Transcendent – Sara Murphy

Sara Murphyshe/her

In ‘Performance Theory,” ink drawing, acrylic and watercolor painting, monoprints, and resin on panel combine to create a multilayered image that attempts to express some of the vibrant, pulsing frustration that seems to come hand in hand with attempting to embody (or at least not insult) a societally acceptable framework of given gender expectations. The stenciled background, inspired by antique wallpapers, is a symbol of societal homemaking expectations, “pretty” faces trapped within the patriarchal and puritanical constraints of society’s subconscious. The birdcage, calling out a loss of freedom, is paired with lilies and lavender, two flowers representing purity, innocence, femininity, and –particularly relevant of late — fertility. The figure, with short (read: masculine?) hair and fabric-filled couture (read: feminine?) attire, meets your gaze. But she is tired. It’s all a performance, really, after all. We’re all just playing a part. And what part we’re playing can change at any given time, if you let it.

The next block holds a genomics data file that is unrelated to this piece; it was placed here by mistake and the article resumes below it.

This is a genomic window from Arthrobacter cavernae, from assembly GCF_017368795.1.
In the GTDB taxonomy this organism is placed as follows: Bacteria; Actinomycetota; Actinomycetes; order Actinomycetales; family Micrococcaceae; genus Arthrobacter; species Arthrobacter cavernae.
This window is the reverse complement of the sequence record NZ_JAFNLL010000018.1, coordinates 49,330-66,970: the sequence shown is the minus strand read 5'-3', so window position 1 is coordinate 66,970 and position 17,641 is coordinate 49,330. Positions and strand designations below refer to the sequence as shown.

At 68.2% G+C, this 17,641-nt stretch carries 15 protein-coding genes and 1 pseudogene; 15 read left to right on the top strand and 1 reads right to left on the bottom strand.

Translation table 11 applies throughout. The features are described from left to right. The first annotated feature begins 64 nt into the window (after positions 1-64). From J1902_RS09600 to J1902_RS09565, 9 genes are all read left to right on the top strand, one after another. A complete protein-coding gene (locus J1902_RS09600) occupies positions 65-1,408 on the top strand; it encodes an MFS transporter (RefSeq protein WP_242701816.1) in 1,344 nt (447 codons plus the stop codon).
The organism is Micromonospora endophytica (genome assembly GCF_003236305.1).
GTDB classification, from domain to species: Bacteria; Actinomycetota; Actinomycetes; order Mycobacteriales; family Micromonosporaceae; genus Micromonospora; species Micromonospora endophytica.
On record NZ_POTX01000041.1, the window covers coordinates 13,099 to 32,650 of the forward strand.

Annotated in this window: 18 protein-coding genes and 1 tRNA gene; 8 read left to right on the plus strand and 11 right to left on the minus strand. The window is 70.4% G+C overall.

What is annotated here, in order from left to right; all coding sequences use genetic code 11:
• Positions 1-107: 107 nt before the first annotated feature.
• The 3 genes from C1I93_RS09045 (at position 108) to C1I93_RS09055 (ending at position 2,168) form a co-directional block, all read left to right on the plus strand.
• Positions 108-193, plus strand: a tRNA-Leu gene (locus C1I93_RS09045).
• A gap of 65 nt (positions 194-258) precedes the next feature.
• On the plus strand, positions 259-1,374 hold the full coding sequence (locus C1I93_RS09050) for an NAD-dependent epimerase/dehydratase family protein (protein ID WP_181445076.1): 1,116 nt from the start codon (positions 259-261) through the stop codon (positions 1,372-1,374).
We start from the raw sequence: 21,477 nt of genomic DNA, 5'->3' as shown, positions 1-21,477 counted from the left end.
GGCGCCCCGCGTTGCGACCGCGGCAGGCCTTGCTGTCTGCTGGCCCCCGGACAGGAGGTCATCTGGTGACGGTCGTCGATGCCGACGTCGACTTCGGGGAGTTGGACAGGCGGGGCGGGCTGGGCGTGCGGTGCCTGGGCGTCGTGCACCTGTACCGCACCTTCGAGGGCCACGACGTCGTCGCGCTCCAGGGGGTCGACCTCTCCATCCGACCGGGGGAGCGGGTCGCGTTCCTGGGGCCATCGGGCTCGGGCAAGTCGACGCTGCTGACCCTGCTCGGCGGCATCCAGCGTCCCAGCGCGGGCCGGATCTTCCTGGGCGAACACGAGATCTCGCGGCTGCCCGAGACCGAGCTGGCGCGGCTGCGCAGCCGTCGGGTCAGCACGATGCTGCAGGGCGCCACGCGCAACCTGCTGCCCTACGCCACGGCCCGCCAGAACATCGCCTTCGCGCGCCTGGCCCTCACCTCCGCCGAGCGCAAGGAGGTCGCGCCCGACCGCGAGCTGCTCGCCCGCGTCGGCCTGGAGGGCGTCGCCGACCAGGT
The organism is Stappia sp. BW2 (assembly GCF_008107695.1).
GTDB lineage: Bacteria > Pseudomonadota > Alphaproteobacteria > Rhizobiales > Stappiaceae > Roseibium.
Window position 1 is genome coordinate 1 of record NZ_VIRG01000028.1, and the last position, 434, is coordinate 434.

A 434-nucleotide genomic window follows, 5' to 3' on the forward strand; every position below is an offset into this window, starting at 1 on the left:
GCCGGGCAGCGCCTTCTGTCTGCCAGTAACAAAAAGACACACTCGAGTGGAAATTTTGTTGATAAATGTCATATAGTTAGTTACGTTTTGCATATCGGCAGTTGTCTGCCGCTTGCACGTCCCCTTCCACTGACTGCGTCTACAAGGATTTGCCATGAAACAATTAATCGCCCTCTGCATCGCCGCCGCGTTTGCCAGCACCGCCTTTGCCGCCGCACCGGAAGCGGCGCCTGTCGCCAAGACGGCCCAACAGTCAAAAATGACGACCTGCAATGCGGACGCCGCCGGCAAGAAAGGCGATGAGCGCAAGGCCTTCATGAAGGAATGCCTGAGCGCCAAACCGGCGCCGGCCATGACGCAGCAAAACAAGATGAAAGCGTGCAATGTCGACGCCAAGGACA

Sara Murphy is an Emmy Award-winning producer and lifestyle writer turned mixed media artist who combines ink drawing, painting, printmaking, and collage to create dramatically layered pieces in minimalistic color palettes. Mixing detailed line work with commercial imagery and text, her work focuses on themes of nostalgia and mortality, and often depicts the juxtaposition of urban landscapes with natural elements; manmade objects with living things. Her mixed-size, resin-on-wood panel pieces use fine floral imagery, archival portraiture, and monochromatic color combinations to highlight the inherent cognitive dissonance of contemporary culture.

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